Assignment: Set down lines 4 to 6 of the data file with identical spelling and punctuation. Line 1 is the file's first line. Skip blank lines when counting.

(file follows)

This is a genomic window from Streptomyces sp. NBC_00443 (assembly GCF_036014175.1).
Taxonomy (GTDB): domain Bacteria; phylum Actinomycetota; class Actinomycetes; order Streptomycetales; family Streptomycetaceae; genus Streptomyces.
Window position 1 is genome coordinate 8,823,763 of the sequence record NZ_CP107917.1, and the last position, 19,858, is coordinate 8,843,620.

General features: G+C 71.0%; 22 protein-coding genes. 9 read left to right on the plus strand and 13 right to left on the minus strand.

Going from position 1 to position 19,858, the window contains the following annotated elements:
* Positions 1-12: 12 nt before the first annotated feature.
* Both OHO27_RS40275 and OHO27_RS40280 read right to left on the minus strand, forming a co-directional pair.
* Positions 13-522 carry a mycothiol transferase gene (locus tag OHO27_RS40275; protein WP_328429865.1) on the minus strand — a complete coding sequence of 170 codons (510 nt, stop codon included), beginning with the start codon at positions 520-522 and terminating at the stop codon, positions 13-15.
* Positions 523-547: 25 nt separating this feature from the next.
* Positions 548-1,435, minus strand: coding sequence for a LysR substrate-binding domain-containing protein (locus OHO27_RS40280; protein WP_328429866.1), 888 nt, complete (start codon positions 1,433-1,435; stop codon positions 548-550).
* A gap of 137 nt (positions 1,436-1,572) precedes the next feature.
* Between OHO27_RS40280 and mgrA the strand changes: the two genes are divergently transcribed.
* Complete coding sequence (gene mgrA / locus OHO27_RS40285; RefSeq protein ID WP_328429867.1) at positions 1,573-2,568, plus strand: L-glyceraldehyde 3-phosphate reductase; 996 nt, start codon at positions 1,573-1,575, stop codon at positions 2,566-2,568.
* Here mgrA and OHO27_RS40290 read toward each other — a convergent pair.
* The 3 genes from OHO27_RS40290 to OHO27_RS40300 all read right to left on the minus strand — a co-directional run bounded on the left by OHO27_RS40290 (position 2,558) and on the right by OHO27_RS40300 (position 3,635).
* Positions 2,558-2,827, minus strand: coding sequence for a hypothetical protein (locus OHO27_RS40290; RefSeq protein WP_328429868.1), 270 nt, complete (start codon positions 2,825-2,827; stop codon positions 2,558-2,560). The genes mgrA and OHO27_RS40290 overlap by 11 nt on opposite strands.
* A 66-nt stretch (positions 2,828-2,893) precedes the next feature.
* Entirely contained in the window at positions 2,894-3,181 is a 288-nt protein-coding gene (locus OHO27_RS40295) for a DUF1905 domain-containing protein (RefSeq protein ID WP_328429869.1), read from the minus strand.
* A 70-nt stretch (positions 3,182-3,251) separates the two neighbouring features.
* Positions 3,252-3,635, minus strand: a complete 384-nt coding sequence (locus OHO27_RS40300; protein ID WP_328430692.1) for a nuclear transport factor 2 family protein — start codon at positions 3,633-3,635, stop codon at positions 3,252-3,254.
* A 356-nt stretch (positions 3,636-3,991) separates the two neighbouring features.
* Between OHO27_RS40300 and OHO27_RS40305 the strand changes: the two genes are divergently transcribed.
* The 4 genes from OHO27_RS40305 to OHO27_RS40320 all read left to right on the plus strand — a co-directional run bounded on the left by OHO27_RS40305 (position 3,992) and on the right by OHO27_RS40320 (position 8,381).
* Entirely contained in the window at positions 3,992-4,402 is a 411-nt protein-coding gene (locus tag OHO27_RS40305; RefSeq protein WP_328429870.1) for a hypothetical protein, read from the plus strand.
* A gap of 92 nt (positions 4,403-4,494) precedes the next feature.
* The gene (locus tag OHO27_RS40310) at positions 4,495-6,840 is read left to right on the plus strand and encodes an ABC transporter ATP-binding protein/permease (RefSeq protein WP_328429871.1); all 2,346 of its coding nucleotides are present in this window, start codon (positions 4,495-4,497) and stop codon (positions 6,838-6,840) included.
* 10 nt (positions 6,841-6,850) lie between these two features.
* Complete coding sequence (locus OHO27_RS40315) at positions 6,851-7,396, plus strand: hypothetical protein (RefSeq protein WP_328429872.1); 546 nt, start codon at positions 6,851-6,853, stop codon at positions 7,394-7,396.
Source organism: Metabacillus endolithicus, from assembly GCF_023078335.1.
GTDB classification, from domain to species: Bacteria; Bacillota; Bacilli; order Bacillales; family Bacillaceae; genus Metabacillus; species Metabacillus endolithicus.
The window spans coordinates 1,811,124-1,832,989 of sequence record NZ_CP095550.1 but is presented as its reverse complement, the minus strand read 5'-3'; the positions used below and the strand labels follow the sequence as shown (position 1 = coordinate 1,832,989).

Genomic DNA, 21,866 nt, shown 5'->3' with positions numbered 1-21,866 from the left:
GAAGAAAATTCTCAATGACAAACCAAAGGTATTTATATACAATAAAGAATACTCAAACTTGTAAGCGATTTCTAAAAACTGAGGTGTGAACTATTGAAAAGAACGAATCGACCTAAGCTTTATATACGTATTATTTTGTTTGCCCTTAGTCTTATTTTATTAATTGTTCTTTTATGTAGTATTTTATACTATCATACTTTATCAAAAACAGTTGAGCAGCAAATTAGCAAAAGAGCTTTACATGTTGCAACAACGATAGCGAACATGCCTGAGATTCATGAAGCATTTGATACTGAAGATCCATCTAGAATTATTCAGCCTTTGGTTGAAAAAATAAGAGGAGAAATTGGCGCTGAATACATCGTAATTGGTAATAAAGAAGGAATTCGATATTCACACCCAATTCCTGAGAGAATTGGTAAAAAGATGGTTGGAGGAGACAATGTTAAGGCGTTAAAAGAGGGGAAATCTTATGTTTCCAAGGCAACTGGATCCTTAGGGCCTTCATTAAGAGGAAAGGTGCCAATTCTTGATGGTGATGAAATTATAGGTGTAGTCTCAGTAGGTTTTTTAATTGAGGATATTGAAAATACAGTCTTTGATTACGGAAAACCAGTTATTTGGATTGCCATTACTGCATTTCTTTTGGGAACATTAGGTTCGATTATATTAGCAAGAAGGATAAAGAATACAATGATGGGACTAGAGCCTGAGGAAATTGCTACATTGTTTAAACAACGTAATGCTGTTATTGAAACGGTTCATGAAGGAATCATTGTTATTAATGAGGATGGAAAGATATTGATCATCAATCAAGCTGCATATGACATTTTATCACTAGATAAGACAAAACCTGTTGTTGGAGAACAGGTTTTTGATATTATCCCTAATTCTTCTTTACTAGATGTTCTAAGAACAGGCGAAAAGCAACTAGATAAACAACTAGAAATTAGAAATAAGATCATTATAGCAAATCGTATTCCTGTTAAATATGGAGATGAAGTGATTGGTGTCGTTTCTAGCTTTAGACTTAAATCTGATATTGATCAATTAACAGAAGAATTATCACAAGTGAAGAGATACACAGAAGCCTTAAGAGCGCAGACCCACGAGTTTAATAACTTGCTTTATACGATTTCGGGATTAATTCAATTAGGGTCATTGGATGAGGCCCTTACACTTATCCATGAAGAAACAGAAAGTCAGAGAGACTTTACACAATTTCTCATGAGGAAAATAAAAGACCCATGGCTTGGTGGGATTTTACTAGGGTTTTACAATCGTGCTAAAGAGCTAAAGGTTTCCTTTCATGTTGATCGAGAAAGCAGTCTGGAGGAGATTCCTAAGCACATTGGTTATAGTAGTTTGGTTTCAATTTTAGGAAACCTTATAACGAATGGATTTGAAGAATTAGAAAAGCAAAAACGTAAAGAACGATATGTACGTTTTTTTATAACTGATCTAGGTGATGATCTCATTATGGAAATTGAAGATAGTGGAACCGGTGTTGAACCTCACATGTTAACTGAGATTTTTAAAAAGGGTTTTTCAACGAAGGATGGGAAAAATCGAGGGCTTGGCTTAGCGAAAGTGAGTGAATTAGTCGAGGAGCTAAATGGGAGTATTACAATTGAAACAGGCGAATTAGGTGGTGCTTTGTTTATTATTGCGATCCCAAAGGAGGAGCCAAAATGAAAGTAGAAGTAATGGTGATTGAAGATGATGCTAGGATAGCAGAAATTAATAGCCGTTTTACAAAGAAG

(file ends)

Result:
General features: G+C 71.0%; 22 protein-coding genes. 9 read left to right on the plus strand and 13 right to left on the minus strand.

Going from position 1 to position 19,858, the window contains the following annotated elements:
* Positions 1-12: 12 nt before the first annotated feature.